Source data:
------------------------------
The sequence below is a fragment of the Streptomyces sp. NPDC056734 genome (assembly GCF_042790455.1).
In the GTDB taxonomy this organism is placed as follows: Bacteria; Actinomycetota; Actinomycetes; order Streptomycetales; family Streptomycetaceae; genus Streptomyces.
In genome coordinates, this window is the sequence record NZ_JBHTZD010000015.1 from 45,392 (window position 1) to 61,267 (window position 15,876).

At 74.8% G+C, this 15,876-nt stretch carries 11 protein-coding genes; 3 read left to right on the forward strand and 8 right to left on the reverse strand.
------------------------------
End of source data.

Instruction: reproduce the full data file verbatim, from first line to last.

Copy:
The sequence below is a fragment of the Streptomyces sp. NPDC056734 genome (assembly GCF_042790455.1).
In the GTDB taxonomy this organism is placed as follows: Bacteria; Actinomycetota; Actinomycetes; order Streptomycetales; family Streptomycetaceae; genus Streptomyces.
In genome coordinates, this window is the sequence record NZ_JBHTZD010000015.1 from 45,392 (window position 1) to 61,267 (window position 15,876).

At 74.8% G+C, this 15,876-nt stretch carries 11 protein-coding genes; 3 read left to right on the forward strand and 8 right to left on the reverse strand.